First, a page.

Githa Hariharan (GH): I thought we would begin by recalling the idea of India that you were witness to through your own family—your parents, and in particular, your uncle Nehru–and, of course, Gandhi. You actually describe it as the ‘glittering aspiration called India’. Would you like to start with that so that we have a context for our talk today?
Nayantara Sahgal (NS): Yes, I think what I meant by that was the struggle for freedom under Mahatma Gandhi in which my parents were involved. In fact, my father died of his fourth imprisonment under British rule. It was an amazing period in Indian history—it was the first time that class and mass fought together under the same banner. It had never happened before in any country. Gandhi brought together people in a way that cut across religion, region, class, gender—all the divisions. That’s how he created what became the foundation of independent India. Bringing together this rich diversity into a strong political unity that overthrew the British Empire was an extraordinary achievement.
GH: You describe the solidarity then as a rugged idealism; you’ve used extracts from your mother’s prison diary in your novel When the Moon Shines by Day. Since we also want to talk about what sort of solidarity we need today, shall we recall how that solidarity, how that sense of inclusiveness, happened at that time?
NS: There was the star of freedom and all these people were invited to join this march. It was a long march of twenty-five or twenty-six years in which people of all classes joined. I have to emphasise that it was the first classless venture that took place in any country. It was an achievement that was unique. It took place because it was through Gandhi that people like us, who had perhaps never had any communication with rural India, became involved in organising things together. My father and mother spent most of their time in rural areas, and my uncle, Jawaharlal Nehru, much like Mahatma Gandhi, travelled the length and breadth of India speaking to village audiences. It was the first time that an English-speaking class had joined hands with those speaking regional languages. The confluence was evident in the slogans that were raised during that time—‘Hindu-Muslim Ek Ho!’ Or ‘Bharat Mata Ki Jai!’ But Nehru always sought the definition of ‘Bharat Mata’ from the common people instead of defining it himself. Another slogan was ‘Inquilab Zindabad!’ Such slogans were radical and emotional at the same time; they were slogans that united the young and old.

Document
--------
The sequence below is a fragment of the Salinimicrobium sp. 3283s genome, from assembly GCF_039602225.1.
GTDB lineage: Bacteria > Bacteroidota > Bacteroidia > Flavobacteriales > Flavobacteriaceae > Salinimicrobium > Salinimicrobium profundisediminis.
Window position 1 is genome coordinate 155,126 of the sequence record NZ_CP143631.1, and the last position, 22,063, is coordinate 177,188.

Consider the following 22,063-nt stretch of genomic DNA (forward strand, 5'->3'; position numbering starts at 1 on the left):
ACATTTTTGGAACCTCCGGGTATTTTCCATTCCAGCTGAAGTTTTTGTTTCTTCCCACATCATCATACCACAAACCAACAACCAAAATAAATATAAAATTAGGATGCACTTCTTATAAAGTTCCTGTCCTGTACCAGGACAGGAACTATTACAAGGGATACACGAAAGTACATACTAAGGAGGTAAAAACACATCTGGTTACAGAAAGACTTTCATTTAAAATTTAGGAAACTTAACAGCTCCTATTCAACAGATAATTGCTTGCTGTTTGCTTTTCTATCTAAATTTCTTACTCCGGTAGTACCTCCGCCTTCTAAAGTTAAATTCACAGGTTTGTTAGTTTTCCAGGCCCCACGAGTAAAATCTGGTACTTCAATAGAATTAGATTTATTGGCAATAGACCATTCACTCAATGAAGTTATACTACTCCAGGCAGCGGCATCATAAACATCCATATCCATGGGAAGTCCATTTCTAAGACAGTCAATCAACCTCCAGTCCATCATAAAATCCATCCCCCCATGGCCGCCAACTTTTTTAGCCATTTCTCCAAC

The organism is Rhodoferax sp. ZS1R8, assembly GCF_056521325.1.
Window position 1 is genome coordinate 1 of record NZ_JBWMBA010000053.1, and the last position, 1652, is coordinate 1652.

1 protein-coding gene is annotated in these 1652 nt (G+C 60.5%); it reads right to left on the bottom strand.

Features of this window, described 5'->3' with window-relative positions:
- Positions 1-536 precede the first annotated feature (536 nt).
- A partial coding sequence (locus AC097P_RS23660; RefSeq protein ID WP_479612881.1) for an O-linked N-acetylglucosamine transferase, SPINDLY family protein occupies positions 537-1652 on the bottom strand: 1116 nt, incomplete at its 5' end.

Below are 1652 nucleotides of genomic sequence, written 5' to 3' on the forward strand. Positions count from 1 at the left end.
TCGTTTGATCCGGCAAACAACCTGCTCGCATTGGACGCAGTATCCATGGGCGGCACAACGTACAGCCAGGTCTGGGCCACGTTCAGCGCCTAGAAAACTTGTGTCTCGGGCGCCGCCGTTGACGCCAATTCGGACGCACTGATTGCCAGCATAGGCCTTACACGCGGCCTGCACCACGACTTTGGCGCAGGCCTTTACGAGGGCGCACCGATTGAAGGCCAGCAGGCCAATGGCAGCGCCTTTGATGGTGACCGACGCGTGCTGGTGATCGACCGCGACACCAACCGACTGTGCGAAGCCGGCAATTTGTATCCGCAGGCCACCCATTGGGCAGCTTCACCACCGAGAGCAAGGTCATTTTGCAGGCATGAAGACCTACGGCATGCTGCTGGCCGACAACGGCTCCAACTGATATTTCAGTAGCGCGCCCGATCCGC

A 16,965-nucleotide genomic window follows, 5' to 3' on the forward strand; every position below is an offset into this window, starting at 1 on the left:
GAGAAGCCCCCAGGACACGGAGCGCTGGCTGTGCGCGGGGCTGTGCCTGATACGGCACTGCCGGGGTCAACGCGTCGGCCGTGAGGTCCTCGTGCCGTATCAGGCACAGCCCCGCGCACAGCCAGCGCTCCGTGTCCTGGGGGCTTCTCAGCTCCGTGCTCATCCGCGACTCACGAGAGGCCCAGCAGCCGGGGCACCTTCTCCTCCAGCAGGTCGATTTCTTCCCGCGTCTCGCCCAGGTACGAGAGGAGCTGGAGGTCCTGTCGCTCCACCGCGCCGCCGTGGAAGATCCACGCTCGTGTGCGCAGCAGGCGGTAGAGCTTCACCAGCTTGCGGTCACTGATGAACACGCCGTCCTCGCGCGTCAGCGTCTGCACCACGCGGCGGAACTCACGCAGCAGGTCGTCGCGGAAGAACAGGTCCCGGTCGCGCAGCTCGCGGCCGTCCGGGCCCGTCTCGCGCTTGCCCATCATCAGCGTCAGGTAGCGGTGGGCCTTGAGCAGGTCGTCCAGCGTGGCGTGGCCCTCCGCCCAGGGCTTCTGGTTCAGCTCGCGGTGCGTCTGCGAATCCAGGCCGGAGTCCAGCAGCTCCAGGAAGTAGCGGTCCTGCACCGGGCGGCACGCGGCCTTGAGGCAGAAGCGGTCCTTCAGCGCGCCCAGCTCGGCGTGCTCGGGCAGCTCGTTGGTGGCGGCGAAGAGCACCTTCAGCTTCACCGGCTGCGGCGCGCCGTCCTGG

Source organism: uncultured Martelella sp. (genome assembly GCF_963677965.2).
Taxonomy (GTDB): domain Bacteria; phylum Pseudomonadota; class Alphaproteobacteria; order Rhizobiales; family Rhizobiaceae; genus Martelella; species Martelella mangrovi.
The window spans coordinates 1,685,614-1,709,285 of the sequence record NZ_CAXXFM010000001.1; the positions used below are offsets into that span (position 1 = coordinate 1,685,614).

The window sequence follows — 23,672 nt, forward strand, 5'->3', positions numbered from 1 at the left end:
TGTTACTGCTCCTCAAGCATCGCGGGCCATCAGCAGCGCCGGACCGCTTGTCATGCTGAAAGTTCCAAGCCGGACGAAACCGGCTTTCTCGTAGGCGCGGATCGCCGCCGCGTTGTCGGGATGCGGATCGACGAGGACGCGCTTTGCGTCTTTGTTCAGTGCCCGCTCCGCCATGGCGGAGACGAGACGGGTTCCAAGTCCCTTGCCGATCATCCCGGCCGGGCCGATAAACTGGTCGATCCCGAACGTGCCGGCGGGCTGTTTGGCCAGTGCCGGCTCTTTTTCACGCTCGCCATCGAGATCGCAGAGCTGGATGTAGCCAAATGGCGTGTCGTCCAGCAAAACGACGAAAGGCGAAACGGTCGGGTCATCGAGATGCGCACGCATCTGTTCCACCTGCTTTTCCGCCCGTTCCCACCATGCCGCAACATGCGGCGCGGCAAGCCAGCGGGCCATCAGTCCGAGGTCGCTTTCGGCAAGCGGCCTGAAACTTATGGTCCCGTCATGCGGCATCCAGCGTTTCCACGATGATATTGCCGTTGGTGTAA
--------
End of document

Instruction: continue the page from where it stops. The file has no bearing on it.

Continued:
GH: Their idea of India as ‘Bharat Mata’ was secular, an idea that took into account diversity, and so held people together. Could you talk about the vision that held all the freedom fighters together across the board?